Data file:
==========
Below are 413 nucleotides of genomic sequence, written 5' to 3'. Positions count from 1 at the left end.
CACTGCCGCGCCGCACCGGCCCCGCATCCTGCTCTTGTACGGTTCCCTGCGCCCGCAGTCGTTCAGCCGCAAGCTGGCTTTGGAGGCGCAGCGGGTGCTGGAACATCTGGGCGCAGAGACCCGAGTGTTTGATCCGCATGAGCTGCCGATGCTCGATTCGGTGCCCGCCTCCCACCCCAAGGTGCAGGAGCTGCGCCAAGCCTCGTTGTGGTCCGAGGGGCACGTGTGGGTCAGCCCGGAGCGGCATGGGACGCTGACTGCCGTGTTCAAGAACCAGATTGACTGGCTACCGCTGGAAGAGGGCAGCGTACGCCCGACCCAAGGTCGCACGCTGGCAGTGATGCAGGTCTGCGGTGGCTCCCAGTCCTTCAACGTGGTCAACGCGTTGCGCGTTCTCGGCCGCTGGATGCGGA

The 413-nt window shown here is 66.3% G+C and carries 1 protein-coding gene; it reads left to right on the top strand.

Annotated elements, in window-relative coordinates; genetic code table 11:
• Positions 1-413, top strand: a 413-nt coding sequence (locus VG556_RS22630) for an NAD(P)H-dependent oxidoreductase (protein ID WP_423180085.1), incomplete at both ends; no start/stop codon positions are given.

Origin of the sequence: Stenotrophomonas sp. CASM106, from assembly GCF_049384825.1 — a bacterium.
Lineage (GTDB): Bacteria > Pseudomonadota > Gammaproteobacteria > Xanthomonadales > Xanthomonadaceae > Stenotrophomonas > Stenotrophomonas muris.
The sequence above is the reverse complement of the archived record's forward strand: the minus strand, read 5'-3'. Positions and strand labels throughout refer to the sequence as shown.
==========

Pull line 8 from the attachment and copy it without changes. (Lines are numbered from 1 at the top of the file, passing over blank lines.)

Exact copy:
The sequence above is the reverse complement of the archived record's forward strand: the minus strand, read 5'-3'. Positions and strand labels throughout refer to the sequence as shown.